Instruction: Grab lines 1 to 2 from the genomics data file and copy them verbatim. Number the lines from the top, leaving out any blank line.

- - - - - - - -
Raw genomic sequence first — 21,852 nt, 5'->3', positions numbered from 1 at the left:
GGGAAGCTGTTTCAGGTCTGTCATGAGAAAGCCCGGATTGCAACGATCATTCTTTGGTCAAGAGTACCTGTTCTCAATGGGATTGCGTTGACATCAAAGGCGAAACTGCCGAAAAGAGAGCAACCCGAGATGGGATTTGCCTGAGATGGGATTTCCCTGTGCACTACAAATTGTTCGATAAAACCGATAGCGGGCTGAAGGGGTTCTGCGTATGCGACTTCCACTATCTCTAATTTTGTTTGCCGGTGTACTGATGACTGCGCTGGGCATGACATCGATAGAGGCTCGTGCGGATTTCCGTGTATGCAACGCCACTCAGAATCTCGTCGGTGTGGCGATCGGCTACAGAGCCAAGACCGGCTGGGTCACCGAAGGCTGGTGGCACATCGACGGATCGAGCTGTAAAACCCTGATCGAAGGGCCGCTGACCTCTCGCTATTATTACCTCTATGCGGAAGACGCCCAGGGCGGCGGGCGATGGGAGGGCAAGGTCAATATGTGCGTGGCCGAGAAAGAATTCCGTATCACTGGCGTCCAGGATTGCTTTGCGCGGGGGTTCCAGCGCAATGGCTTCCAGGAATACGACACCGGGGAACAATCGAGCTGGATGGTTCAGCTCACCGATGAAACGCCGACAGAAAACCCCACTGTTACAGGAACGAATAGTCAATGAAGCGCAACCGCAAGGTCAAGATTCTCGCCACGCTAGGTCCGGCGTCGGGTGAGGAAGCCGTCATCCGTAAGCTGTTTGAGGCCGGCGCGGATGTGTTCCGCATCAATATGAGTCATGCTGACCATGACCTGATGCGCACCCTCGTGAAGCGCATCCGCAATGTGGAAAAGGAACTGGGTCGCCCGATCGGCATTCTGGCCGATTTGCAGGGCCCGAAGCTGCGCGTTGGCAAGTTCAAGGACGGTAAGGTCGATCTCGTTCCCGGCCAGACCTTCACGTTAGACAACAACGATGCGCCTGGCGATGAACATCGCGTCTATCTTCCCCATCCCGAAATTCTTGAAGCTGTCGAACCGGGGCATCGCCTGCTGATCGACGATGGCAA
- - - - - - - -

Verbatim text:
Raw genomic sequence first — 21,852 nt, 5'->3', positions numbered from 1 at the left:
GGGAAGCTGTTTCAGGTCTGTCATGAGAAAGCCCGGATTGCAACGATCATTCTTTGGTCAAGAGTACCTGTTCTCAATGGGATTGCGTTGACATCAAAGGCGAAACTGCCGAAAAGAGAGCAACCCGAGATGGGATTTGCCTGAGATGGGATTTCCCTGTGCACTACAAATTGTTCGATAAAACCGATAGCGGGCTGAAGGGGTTCTGCGTATGCGACTTCCACTATCTCTAATTTTGTTTGCCGGTGTACTGATGACTGCGCTGGGCATGACATCGATAGAGGCTCGTGCGGATTTCCGTGTATGCAACGCCACTCAGAATCTCGTCGGTGTGGCGATCGGCTACAGAGCCAAGACCGGCTGGGTCACCGAAGGCTGGTGGCACATCGACGGATCGAGCTGTAAAACCCTGATCGAAGGGCCGCTGACCTCTCGCTATTATTACCTCTATGCGGAAGACGCCCAGGGCGGCGGGCGATGGGAGGGCAAGGTCAATATGTGCGTGGCCGAGAAAGAATTCCGTATCACTGGCGTCCAGGATTGCTTTGCGCGGGGGTTCCAGCGCAATGGCTTCCAGGAATACGACACCGGGGAACAATCGAGCTGGATGGTTCAGCTCACCGATGAAACGCCGACAGAAAACCCCACTGTTACAGGAACGAATAGTCAATGAAGCGCAACCGCAAGGTCAAGATTCTCGCCACGCTAGGTCCGGCGTCGGGTGAGGAAGCCGTCATCCGTAAGCTGTTTGAGGCCGGCGCGGATGTGTTCCGCATCAATATGAGTCATGCTGACCATGACCTGATGCGCACCCTCGTGAAGCGCATCCGCAATGTGGAAAAGGAACTGGGTCGCCCGATCGGCATTCTGGCCGATTTGCAGGGCCCGAAGCTGCGCGTTGGCAAGTTCAAGGACGGTAAGGTCGATCTCGTTCCCGGCCAGACCTTCACGTTAGACAACAACGATGCGCCTGGCGATGAACATCGCGTCTATCTTCCCCATCCCGAAATTCTTGAAGCTGTCGAACCGGGGCATCGCCTGCTGATCGACGATGGCAA